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Refunds and drawbacks

A drawback is a refund of the tariff duty, excise duty, or GST due on items you’ve exported, or will be exporting.

Duty and GST drawbacks

You can claim a duty and/or GST drawback on:

  • items you’ve imported, and are now exporting
  • excisable items you’re exporting
  • imported parts and materials used in, worked into or attached to items that are made in New Zealand and then exported
  • imported materials – except fuel or plant equipment – used to make items in NZ that are then exported.

There are no minimum drawback amounts for private exporters. Commercial exporters must claim a minimum of NZ$50 drawback.

You can also get a drawback on your duty and/or GST in cases where:

  • the item you imported was faulty (you must apply for a drawback within a year of importing the item); and
  • the item wasn’t what you ordered (you must apply for a drawback within 2 months of importing the item); or
  • you’re exporting the items (not someone else).

You can’t claim GST back on any items you buy when visiting NZ.

Items you can’t claim drawbacks on

  • Any fuel and plant equipment you use to make items which you’re going to export
  • Waste material made by item(s) you imported to make other item(s) that you’re not exporting.

Who can claim a duty drawback?

Anyone who can prove they paid duties when they imported something.

If you’re a business who regularly imports items that you re-export (ie export again), talk with a Service Delivery officer about the best way to lodge your drawbacks.

You can’t claim GST drawbacks if you’re GST-registered and you’re using the items for work.

Applying for a drawback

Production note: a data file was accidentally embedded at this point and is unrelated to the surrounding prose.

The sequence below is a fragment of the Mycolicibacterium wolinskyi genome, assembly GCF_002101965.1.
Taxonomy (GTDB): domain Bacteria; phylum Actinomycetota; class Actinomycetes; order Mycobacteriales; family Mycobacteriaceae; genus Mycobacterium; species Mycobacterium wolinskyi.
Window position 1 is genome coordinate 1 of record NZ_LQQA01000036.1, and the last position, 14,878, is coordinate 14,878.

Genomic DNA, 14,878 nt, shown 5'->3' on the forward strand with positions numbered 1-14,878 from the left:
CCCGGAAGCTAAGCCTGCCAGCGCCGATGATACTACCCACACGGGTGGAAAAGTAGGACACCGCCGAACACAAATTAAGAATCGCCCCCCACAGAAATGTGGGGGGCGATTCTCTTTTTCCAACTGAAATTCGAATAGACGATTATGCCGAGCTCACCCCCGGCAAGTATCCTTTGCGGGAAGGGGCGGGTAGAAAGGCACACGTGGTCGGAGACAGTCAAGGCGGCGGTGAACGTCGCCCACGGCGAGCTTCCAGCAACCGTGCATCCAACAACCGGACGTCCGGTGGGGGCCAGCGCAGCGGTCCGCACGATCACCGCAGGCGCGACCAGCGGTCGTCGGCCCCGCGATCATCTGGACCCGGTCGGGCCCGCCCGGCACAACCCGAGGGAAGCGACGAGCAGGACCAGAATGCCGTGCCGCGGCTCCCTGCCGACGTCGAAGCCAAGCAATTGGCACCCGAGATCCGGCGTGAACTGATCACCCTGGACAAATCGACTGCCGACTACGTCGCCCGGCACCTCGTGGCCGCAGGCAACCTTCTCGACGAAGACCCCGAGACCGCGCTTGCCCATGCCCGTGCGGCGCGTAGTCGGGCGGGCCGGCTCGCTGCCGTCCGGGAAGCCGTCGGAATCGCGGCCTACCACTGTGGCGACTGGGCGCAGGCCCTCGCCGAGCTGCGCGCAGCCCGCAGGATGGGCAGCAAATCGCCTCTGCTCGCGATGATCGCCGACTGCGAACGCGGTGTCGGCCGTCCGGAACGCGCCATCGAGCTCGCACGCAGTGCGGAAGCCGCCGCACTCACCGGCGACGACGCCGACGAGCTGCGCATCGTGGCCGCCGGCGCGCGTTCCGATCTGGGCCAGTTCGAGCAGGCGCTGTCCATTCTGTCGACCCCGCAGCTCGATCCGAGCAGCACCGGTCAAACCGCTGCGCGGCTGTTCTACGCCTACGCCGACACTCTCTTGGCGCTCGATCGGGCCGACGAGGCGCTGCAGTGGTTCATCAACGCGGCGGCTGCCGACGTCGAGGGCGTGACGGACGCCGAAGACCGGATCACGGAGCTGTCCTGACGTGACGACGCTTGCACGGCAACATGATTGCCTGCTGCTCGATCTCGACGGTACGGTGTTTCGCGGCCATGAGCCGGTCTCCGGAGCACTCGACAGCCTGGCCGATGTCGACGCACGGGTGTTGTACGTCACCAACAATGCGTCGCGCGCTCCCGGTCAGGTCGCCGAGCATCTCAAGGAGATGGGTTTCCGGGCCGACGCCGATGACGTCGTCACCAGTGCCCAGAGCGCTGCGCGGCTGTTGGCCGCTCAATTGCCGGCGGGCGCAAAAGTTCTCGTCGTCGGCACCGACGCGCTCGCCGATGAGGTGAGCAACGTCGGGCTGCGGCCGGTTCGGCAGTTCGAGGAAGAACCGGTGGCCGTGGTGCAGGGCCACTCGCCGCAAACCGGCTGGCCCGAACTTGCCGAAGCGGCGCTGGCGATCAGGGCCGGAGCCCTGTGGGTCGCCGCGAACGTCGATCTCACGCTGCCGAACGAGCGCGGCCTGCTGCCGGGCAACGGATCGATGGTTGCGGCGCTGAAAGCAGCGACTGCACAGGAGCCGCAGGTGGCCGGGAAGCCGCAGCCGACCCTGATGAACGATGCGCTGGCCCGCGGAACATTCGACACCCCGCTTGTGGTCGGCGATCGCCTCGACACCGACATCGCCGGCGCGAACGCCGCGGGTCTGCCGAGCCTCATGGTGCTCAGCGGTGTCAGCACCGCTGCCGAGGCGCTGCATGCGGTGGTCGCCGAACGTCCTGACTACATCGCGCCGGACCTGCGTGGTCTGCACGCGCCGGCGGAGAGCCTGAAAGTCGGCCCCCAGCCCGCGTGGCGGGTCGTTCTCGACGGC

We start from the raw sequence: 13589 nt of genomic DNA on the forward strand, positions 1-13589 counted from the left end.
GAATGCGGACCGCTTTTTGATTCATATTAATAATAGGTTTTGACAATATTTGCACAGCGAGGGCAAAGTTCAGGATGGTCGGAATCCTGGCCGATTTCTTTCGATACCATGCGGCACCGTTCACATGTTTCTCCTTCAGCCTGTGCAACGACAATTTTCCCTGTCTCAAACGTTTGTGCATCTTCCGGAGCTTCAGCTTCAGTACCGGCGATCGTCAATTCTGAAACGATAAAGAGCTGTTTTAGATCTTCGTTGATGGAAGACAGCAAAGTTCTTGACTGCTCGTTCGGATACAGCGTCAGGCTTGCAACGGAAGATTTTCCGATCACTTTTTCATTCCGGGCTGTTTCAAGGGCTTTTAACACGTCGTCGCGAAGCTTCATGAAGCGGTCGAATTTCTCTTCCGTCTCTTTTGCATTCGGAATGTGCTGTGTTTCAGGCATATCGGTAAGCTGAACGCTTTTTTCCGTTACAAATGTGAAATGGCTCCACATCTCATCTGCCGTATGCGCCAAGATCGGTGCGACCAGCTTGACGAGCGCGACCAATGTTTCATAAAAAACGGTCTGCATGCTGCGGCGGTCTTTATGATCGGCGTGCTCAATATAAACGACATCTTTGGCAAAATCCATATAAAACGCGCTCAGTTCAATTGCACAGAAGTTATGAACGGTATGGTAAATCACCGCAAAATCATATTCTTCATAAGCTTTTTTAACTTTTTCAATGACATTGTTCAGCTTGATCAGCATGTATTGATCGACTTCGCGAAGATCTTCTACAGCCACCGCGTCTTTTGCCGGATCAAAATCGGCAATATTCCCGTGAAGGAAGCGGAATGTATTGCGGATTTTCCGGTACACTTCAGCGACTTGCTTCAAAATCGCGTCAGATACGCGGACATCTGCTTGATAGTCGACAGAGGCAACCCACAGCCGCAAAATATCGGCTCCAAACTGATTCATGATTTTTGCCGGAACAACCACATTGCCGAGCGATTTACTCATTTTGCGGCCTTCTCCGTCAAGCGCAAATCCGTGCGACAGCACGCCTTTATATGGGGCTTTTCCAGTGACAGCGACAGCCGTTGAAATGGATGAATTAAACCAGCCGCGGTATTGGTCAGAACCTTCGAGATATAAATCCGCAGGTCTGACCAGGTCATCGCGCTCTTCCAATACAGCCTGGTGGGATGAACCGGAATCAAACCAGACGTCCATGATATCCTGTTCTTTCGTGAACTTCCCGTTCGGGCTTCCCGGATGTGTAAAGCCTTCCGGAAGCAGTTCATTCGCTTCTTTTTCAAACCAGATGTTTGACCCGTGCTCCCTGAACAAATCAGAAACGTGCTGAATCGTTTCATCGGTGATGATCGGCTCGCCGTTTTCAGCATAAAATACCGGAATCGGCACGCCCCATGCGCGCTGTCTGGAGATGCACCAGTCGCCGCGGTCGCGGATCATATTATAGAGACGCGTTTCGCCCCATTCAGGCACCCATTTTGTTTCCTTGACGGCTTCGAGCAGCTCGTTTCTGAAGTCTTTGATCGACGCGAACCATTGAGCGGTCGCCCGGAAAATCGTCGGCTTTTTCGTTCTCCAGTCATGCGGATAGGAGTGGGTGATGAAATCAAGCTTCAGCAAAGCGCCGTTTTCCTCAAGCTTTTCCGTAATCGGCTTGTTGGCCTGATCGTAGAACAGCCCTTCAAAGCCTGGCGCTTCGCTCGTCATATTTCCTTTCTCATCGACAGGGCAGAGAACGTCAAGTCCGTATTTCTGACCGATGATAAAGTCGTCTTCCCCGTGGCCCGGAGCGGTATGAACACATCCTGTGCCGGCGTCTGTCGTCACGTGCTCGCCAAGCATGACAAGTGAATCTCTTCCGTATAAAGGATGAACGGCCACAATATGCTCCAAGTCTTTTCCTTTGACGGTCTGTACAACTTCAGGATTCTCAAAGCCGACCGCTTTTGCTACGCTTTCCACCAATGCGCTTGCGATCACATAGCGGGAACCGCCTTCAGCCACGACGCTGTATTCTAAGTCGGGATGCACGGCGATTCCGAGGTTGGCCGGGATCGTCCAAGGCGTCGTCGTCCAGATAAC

Commercial importers

To apply electronically for a drawback, you or your broker must:

  • lodge the standard export entry
  • specify the type as “drawback”
  • include the item’s Customs import entry number
  • include how much duty you paid.


You should lodge your standard drawback entry 48 hours before the goods are shipped for export. In some cases late and periodic drawback claims can be made independently of an export entry. The time limit for a late drawback entry is four years from the time of exportation. 

Private importers

If you’re a private importer (ie not importing commercially), we will need:

  • the tax invoice number or Customs import entry number
  • evidence that you exported the item(s).

To obtain a drawback of GST, you’ll also need to give us:

  • a statement that you aren’t GST-registered (an email is enough)
  • evidence that the goods were of faulty manufacture or wrongly supplied (you can use correspondence with the supplier for this).

You can use a broker to apply for a drawback. Otherwise, you can take the documents to your nearest Customs office.

Sometimes, we may need to inspect your goods.


You can re-import goods you’ve already exported and claimed drawback on.

Drawbacks on motor vehicles

If you’re exporting a motor vehicle on which you paid duty before 25 May 1998, you must prove to us that you won’t re-import the car within a year from when you export it. If you paid import duty on your motor vehicle before May 1998, you can’t re-import it less than 1 year after you export it.

Drawback payments

We pay drawbacks in two ways:

  • if you have a deferred payment account, we’ll credit the drawback amount against your account
  • otherwise, we’ll send you a cheque for the drawback amount.

For further information contact your nearest Customs Office.